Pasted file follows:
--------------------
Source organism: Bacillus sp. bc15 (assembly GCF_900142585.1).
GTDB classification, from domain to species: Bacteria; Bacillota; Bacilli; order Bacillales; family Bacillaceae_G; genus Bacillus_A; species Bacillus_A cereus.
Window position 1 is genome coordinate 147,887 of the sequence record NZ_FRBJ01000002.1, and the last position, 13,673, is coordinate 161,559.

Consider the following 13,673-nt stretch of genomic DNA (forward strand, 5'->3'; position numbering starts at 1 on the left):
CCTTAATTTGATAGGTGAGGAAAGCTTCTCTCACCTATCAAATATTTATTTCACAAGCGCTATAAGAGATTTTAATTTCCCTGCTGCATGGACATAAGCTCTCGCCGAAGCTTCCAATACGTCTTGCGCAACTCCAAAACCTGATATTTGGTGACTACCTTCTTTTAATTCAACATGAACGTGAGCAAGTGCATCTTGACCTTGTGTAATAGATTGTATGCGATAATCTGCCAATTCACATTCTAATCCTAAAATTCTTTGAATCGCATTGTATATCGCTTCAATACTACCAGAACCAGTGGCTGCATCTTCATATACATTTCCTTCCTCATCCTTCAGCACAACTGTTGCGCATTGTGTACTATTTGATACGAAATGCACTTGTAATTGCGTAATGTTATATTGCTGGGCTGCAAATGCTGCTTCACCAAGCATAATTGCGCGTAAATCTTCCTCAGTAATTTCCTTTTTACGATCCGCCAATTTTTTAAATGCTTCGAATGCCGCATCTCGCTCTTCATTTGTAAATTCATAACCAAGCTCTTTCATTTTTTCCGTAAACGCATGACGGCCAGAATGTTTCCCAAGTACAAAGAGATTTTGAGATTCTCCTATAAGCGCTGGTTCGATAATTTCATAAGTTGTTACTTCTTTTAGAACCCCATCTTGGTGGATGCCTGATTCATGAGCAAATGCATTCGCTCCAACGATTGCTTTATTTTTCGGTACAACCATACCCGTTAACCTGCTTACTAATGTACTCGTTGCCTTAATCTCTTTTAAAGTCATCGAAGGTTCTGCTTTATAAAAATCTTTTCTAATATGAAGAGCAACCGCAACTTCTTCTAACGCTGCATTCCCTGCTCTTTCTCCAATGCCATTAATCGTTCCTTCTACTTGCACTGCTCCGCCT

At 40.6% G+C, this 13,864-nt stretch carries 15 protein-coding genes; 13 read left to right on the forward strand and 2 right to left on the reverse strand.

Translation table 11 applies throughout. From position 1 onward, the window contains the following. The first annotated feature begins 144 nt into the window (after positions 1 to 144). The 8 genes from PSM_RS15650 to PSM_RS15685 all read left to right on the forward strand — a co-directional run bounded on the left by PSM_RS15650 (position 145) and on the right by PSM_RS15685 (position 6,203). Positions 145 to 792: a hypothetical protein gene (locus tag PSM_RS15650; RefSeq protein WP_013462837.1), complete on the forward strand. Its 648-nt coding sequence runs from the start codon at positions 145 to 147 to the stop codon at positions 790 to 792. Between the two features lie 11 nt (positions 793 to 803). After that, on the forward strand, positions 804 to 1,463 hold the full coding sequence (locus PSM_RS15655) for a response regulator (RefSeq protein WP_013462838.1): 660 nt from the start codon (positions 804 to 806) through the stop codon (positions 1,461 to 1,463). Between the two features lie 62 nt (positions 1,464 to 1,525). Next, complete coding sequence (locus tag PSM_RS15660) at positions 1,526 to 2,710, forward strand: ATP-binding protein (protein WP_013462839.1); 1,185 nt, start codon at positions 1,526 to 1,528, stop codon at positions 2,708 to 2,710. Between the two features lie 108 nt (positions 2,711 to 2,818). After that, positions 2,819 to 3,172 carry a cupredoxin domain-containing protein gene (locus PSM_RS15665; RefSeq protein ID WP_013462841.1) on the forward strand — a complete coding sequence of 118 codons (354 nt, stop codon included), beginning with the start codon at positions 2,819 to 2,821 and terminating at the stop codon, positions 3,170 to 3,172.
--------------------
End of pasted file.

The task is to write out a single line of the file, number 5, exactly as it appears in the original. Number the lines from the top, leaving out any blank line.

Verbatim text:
CCTTAATTTGATAGGTGAGGAAAGCTTCTCTCACCTATCAAATATTTATTTCACAAGCGCTATAAGAGATTTTAATTTCCCTGCTGCATGGACATAAGCTCTCGCCGAAGCTTCCAATACGTCTTGCGCAACTCCAAAACCTGATATTTGGTGACTACCTTCTTTTAATTCAACATGAACGTGAGCAAGTGCATCTTGACCTTGTGTAATAGATTGTATGCGATAATCTGCCAATTCACATTCTAATCCTAAAATTCTTTGAATCGCATTGTATATCGCTTCAATACTACCAGAACCAGTGGCTGCATCTTCATATACATTTCCTTCCTCATCCTTCAGCACAACTGTTGCGCATTGTGTACTATTTGATACGAAATGCACTTGTAATTGCGTAATGTTATATTGCTGGGCTGCAAATGCTGCTTCACCAAGCATAATTGCGCGTAAATCTTCCTCAGTAATTTCCTTTTTACGATCCGCCAATTTTTTAAATGCTTCGAATGCCGCATCTCGCTCTTCATTTGTAAATTCATAACCAAGCTCTTTCATTTTTTCCGTAAACGCATGACGGCCAGAATGTTTCCCAAGTACAAAGAGATTTTGAGATTCTCCTATAAGCGCTGGTTCGATAATTTCATAAGTTGTTACTTCTTTTAGAACCCCATCTTGGTGGATGCCTGATTCATGAGCAAATGCATTCGCTCCAACGATTGCTTTATTTTTCGGTACAACCATACCCGTTAACCTGCTTACTAATGTACTCGTTGCCTTAATCTCTTTTAAAGTCATCGAAGGTTCTGCTTTATAAAAATCTTTTCTAATATGAAGAGCAACCGCAACTTCTTCTAACGCTGCATTCCCTGCTCTTTCTCCAATGCCATTAATCGTTCCTTCTACTTGCACTGCTCCGCCT